Individuals suffering from an eating disorder can now find specialized treatment closer to home. Walden Behavioral Care, the leading program for treating eating disorders, recently opened a new location in Guilford, making it the first specialized treatment center of its kind in the shoreline area.
The 6,000 square foot facility, located at 157 Goose Lane, was presented to the public at an open house on May 19. Guilford Program Director Rebekah Bardwell Doweyko said they are excited about the new location.
“There is no ambulatory treatment that specialized in eating disorders from Rhode Island all the way until you hit Fairfield County,” she said. “Whenever there is a large area where there are no specialized services, there is a great number of people that have gone without specialized care for a long period of time. What we know about eating disorders is if they are not intervened with early they will continue to fester and only get worse.”
The clinic offers partial hospitalization and intensive outpatient programs, as well as outpatient services for both adolescents and adults. The clinic also provides an intensive outpatient binge eating program and accepts both male and female patients.
All services provided are considered ambulatory, meaning patients do not sleep at the facility. A team of 14 staff members including one psychiatric nurse practitioner, one dietician, five clinicians, and three mental health counselors are on staff to provide treatment. Doweyko said it is important to offer these services close to home.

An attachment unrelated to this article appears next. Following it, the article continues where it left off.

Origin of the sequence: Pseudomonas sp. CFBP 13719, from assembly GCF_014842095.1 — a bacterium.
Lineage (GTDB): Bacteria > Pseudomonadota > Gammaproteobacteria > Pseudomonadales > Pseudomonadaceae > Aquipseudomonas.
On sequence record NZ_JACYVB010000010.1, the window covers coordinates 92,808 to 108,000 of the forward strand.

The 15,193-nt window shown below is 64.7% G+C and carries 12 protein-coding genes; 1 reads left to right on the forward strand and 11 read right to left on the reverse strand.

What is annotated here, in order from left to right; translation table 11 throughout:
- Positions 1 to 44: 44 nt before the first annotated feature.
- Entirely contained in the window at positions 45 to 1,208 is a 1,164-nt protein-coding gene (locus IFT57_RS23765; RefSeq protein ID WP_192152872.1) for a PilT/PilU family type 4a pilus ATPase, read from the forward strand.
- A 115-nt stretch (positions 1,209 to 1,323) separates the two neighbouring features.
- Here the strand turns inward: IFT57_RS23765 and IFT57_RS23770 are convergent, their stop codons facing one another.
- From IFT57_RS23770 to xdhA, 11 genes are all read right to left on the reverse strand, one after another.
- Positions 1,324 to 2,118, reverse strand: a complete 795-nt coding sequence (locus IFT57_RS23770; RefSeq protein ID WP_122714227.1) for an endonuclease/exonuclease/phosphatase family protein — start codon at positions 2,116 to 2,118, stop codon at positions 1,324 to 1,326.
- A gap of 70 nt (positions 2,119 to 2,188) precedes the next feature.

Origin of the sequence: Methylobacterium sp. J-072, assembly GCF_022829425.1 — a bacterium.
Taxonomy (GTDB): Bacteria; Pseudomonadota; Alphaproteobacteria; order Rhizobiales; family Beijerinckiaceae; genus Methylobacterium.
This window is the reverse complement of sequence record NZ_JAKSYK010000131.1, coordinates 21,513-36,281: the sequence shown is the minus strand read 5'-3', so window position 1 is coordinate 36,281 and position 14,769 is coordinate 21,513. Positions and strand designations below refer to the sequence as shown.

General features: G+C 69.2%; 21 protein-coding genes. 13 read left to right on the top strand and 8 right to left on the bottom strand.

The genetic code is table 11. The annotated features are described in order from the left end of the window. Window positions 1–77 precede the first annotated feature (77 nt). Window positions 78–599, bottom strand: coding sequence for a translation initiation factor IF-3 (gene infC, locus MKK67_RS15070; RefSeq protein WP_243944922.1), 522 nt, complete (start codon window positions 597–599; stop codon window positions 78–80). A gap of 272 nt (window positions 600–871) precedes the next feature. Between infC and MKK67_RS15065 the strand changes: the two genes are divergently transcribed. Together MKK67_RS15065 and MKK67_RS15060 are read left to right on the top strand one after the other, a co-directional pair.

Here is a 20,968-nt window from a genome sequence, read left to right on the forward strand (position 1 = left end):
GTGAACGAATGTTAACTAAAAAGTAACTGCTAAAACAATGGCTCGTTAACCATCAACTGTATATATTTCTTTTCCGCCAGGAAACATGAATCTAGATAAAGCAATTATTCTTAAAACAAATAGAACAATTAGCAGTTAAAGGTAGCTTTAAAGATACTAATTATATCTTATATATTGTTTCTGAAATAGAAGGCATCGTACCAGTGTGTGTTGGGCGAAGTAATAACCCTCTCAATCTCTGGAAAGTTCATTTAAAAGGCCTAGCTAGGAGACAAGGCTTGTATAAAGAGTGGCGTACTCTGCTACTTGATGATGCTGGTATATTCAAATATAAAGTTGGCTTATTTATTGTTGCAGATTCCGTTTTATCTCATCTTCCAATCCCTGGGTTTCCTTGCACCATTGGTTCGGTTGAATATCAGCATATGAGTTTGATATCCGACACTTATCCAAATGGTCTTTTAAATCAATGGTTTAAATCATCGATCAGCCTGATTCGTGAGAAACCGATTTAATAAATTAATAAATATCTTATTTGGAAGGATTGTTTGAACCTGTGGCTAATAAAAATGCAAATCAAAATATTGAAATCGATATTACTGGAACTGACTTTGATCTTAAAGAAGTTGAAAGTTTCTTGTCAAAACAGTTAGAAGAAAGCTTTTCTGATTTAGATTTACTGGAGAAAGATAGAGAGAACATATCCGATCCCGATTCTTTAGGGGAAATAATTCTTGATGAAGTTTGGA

“What we try to do is keep people from having to go to the hospital and having to leave their families, their homes, their loved ones,” she said. “If we can be effective at that level of care and then people don’t have to come out of their environment, which is really great because they learn how to get well in their own environment”.
Doweyko said the new clinic’s location among other medical facilities is a big plus.
“Because of its proximity to the Shoreline Medical Center, it made it the best fit for us because we really need a partner in the medical field,” she said.
The need for a facility like this is present in shoreline towns, according to Gina Macdonald MA, LPC, CEDS, a certified eating disorder specialist who has a private practice in Branford.
“On the shoreline there has never been a treatment program for higher level of care,” she said. “Finally we have that facility opening in Guilford.”
Macdonald said she treats people of all ages, but sees a number of young girls and high school students at her practice.
“It does change depending on the school and the values that the school puts forth in terms of expectations,” she said. “Most of these people that come to me tend to be high achievers. On the shoreline, I see it more in Madison and Guilford.”
Macdonald said the competitive sports environment can also cause problems for men and women.
“Wrestling for boys and weightlifting for boys,” she said. “They tend to think in muscle, not fat, but they are preoccupied with it and their thoughts can be 60- to 70 percent of their day can be focused on food, weight, calories, exercise, and presently the use of apps to calculate obsessively.”
Overall, Macdonald said eating disorders can have a negative impact on many people.
“Families have been disrupted beyond comprehension,” she said. “The mothers, the fathers, the sibling—it just creates such a chaos for them.”
To learn more about Walden, visit www.waldeneatingdisorders.com.